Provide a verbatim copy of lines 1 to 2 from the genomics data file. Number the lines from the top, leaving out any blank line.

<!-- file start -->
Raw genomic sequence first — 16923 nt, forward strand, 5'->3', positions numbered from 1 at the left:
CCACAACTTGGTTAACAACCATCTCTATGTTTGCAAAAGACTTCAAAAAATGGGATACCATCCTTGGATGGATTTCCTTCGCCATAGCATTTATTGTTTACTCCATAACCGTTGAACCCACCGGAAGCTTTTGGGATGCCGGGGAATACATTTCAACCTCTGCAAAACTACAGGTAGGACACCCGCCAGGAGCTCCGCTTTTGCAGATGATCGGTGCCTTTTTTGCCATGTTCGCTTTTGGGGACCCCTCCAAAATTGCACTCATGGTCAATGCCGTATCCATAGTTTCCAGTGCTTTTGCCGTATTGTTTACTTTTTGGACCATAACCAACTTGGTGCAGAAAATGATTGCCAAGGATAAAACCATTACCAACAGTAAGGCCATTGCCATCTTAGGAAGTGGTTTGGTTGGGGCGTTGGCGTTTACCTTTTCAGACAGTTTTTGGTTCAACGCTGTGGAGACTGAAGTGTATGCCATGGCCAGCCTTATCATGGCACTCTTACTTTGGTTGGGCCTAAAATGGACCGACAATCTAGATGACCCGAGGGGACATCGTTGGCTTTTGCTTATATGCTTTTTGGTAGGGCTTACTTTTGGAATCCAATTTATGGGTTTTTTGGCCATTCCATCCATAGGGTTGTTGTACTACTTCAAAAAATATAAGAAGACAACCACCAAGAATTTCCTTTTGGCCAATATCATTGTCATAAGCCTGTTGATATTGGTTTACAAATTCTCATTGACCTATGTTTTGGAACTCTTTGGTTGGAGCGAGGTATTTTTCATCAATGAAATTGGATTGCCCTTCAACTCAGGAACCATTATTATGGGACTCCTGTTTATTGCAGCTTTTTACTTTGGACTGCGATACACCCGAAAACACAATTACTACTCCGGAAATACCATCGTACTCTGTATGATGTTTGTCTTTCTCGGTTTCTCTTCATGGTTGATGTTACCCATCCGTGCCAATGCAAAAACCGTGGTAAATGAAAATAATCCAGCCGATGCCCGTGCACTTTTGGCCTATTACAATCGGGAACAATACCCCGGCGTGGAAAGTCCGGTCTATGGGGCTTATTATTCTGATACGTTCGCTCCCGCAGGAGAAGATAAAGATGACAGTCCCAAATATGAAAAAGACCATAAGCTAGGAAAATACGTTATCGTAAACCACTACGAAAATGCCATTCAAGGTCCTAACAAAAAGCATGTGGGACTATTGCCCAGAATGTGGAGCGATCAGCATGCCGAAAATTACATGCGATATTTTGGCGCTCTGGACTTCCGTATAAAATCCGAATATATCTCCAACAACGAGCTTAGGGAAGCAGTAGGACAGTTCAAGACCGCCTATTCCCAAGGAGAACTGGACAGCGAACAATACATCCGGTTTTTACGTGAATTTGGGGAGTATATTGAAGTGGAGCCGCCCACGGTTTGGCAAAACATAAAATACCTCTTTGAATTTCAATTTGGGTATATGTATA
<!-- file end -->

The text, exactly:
Raw genomic sequence first — 16923 nt, forward strand, 5'->3', positions numbered from 1 at the left:
CCACAACTTGGTTAACAACCATCTCTATGTTTGCAAAAGACTTCAAAAAATGGGATACCATCCTTGGATGGATTTCCTTCGCCATAGCATTTATTGTTTACTCCATAACCGTTGAACCCACCGGAAGCTTTTGGGATGCCGGGGAATACATTTCAACCTCTGCAAAACTACAGGTAGGACACCCGCCAGGAGCTCCGCTTTTGCAGATGATCGGTGCCTTTTTTGCCATGTTCGCTTTTGGGGACCCCTCCAAAATTGCACTCATGGTCAATGCCGTATCCATAGTTTCCAGTGCTTTTGCCGTATTGTTTACTTTTTGGACCATAACCAACTTGGTGCAGAAAATGATTGCCAAGGATAAAACCATTACCAACAGTAAGGCCATTGCCATCTTAGGAAGTGGTTTGGTTGGGGCGTTGGCGTTTACCTTTTCAGACAGTTTTTGGTTCAACGCTGTGGAGACTGAAGTGTATGCCATGGCCAGCCTTATCATGGCACTCTTACTTTGGTTGGGCCTAAAATGGACCGACAATCTAGATGACCCGAGGGGACATCGTTGGCTTTTGCTTATATGCTTTTTGGTAGGGCTTACTTTTGGAATCCAATTTATGGGTTTTTTGGCCATTCCATCCATAGGGTTGTTGTACTACTTCAAAAAATATAAGAAGACAACCACCAAGAATTTCCTTTTGGCCAATATCATTGTCATAAGCCTGTTGATATTGGTTTACAAATTCTCATTGACCTATGTTTTGGAACTCTTTGGTTGGAGCGAGGTATTTTTCATCAATGAAATTGGATTGCCCTTCAACTCAGGAACCATTATTATGGGACTCCTGTTTATTGCAGCTTTTTACTTTGGACTGCGATACACCCGAAAACACAATTACTACTCCGGAAATACCATCGTACTCTGTATGATGTTTGTCTTTCTCGGTTTCTCTTCATGGTTGATGTTACCCATCCGTGCCAATGCAAAAACCGTGGTAAATGAAAATAATCCAGCCGATGCCCGTGCACTTTTGGCCTATTACAATCGGGAACAATACCCCGGCGTGGAAAGTCCGGTCTATGGGGCTTATTATTCTGATACGTTCGCTCCCGCAGGAGAAGATAAAGATGACAGTCCCAAATATGAAAAAGACCATAAGCTAGGAAAATACGTTATCGTAAACCACTACGAAAATGCCATTCAAGGTCCTAACAAAAAGCATGTGGGACTATTGCCCAGAATGTGGAGCGATCAGCATGCCGAAAATTACATGCGATATTTTGGCGCTCTGGACTTCCGTATAAAATCCGAATATATCTCCAACAACGAGCTTAGGGAAGCAGTAGGACAGTTCAAGACCGCCTATTCCCAAGGAGAACTGGACAGCGAACAATACATCCGGTTTTTACGTGAATTTGGGGAGTATATTGAAGTGGAGCCGCCCACGGTTTGGCAAAACATAAAATACCTCTTTGAATTTCAATTTGGGTATATGTATA